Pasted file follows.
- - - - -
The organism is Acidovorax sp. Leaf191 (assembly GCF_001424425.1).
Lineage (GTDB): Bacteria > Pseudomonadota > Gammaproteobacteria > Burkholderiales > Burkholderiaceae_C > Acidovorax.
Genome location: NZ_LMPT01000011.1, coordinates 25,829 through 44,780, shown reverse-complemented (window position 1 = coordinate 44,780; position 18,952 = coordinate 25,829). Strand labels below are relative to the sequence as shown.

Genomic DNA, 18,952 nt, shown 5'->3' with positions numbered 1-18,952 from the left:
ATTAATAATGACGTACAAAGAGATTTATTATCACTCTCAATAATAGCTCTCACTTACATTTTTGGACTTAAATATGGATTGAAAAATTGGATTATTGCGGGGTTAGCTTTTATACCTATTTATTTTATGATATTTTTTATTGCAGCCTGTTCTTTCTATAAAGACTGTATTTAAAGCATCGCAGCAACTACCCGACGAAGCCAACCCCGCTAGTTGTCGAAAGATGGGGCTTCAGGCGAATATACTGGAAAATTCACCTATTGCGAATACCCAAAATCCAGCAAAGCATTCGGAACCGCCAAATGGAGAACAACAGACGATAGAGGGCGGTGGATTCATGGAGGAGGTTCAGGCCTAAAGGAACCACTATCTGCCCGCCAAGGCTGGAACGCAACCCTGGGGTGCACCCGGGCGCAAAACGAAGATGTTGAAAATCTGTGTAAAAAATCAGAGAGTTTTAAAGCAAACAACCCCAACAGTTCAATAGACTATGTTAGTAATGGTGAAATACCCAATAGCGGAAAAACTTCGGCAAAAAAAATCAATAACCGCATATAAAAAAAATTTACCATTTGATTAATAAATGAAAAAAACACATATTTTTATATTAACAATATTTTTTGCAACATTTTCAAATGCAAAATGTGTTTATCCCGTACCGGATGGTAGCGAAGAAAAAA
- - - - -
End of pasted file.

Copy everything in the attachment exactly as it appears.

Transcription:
The organism is Acidovorax sp. Leaf191 (assembly GCF_001424425.1).
Lineage (GTDB): Bacteria > Pseudomonadota > Gammaproteobacteria > Burkholderiales > Burkholderiaceae_C > Acidovorax.
Genome location: NZ_LMPT01000011.1, coordinates 25,829 through 44,780, shown reverse-complemented (window position 1 = coordinate 44,780; position 18,952 = coordinate 25,829). Strand labels below are relative to the sequence as shown.

Genomic DNA, 18,952 nt, shown 5'->3' with positions numbered 1-18,952 from the left:
ATTAATAATGACGTACAAAGAGATTTATTATCACTCTCAATAATAGCTCTCACTTACATTTTTGGACTTAAATATGGATTGAAAAATTGGATTATTGCGGGGTTAGCTTTTATACCTATTTATTTTATGATATTTTTTATTGCAGCCTGTTCTTTCTATAAAGACTGTATTTAAAGCATCGCAGCAACTACCCGACGAAGCCAACCCCGCTAGTTGTCGAAAGATGGGGCTTCAGGCGAATATACTGGAAAATTCACCTATTGCGAATACCCAAAATCCAGCAAAGCATTCGGAACCGCCAAATGGAGAACAACAGACGATAGAGGGCGGTGGATTCATGGAGGAGGTTCAGGCCTAAAGGAACCACTATCTGCCCGCCAAGGCTGGAACGCAACCCTGGGGTGCACCCGGGCGCAAAACGAAGATGTTGAAAATCTGTGTAAAAAATCAGAGAGTTTTAAAGCAAACAACCCCAACAGTTCAATAGACTATGTTAGTAATGGTGAAATACCCAATAGCGGAAAAACTTCGGCAAAAAAAATCAATAACCGCATATAAAAAAAATTTACCATTTGATTAATAAATGAAAAAAACACATATTTTTATATTAACAATATTTTTTGCAACATTTTCAAATGCAAAATGTGTTTATCCCGTACCGGATGGTAGCGAAGAAAAAA